5.2 T HERMAL AND PETROLOGICAL MODELLING

5.3.1 Temporal evolution of eruptible magma chemistry

Figure 5.3b shows the probability of occurrence (P; Eq. 5.1) of chemical compositions in 20 ka steps over 200 ka for a simulation with magma flux of 0.011 km3/yr and intrusion depth of 25 km. Eruptions in the first 20 ka since the onset of magma injection in the crust have high

probability of producing rhyolites, followed by basalt and minor dacite (or mixed compositions;

WAEMC). The high probability of occurrence of chemically evolved magma during the early stages of evolution of a magma reservoir is driven by rapid magma cooling caused by the small system sizes and the steep temperature gradients between magma and colder crustal rocks. Such rapid cooling also causes intermediate magma composition to be present only for short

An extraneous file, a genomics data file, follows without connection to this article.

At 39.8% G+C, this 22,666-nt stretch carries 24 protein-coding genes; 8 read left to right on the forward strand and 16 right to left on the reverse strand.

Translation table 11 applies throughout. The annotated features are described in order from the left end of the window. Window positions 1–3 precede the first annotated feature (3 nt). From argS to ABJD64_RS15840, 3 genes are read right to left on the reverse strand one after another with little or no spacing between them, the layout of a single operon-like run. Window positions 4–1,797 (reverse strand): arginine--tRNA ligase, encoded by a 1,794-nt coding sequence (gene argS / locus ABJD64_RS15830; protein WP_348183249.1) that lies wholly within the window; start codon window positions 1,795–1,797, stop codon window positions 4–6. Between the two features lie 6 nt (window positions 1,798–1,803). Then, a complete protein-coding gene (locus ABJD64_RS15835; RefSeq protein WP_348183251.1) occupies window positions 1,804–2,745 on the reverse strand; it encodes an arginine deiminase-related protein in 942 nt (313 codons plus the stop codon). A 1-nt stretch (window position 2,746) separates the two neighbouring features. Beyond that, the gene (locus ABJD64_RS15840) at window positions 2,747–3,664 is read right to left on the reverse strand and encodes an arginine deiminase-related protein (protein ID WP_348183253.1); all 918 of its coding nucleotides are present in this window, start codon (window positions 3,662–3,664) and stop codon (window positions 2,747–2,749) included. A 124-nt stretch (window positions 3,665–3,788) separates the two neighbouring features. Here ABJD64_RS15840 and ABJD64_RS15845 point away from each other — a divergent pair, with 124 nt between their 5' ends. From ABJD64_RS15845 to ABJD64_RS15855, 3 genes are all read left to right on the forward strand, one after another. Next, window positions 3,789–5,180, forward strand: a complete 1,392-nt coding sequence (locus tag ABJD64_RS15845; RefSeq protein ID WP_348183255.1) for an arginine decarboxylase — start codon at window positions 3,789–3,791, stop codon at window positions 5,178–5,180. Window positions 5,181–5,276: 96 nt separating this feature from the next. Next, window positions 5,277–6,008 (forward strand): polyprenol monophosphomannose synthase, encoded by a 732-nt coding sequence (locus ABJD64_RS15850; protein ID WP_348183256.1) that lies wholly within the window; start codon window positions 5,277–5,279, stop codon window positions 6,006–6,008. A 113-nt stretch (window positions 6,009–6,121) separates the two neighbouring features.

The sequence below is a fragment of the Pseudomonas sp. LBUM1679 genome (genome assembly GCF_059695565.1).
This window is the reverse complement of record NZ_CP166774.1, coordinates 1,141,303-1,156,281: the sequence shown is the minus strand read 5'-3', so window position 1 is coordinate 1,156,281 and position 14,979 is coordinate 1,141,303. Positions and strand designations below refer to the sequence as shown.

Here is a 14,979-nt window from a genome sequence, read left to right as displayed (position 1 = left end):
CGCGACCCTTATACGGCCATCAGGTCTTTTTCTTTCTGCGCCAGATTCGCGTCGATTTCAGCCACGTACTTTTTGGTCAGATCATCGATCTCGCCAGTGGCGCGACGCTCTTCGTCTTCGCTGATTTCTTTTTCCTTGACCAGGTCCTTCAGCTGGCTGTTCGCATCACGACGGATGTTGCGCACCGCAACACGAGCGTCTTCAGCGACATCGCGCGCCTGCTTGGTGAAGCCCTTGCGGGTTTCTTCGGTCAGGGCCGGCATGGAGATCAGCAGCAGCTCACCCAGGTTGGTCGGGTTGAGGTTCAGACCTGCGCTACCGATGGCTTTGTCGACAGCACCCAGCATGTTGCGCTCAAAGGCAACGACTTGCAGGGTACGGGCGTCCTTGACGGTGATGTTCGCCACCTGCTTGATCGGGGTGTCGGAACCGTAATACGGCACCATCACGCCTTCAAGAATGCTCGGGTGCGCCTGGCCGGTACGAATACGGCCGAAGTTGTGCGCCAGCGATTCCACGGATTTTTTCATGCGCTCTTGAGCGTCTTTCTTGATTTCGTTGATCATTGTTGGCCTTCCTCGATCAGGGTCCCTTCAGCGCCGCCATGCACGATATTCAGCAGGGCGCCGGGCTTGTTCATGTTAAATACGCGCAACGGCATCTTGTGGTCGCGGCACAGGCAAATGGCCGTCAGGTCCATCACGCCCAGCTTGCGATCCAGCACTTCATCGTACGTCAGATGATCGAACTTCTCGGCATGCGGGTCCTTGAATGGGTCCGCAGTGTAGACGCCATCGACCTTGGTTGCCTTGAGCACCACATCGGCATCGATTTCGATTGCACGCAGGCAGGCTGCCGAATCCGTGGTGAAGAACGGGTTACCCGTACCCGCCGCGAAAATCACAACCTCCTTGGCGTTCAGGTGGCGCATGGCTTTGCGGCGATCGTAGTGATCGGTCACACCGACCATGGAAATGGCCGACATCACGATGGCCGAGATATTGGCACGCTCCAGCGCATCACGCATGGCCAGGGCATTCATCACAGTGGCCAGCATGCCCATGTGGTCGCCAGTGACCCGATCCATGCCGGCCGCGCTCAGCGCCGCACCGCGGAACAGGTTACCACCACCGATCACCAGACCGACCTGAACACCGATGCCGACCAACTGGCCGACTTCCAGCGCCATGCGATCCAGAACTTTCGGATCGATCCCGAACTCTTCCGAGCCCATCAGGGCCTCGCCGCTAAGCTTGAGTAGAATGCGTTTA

timescales. With time, continued magma input into the system progressively heats up the crust.

As a consequence, later during the evolution of a magmatic system, the probability of intermediate and mafic magmas to be extracted increases (Fig. 5.3b). Additionally, the variability of the WAEMC (Fig. 5.3b, d), drops progressively with time, showing that the thermal maturation of the system favors the extraction of progressively more chemically

homogeneous magmas for systems that experience large-scale magma hybridization. Therefore, reservoirs assembled at the simulated conditions would initially produce recharge magmas of rather variable compositions (with WAEMC close to rhyolite), and progressively feed more mafic and less chemically variable reservoirs (Fig. 5.3b).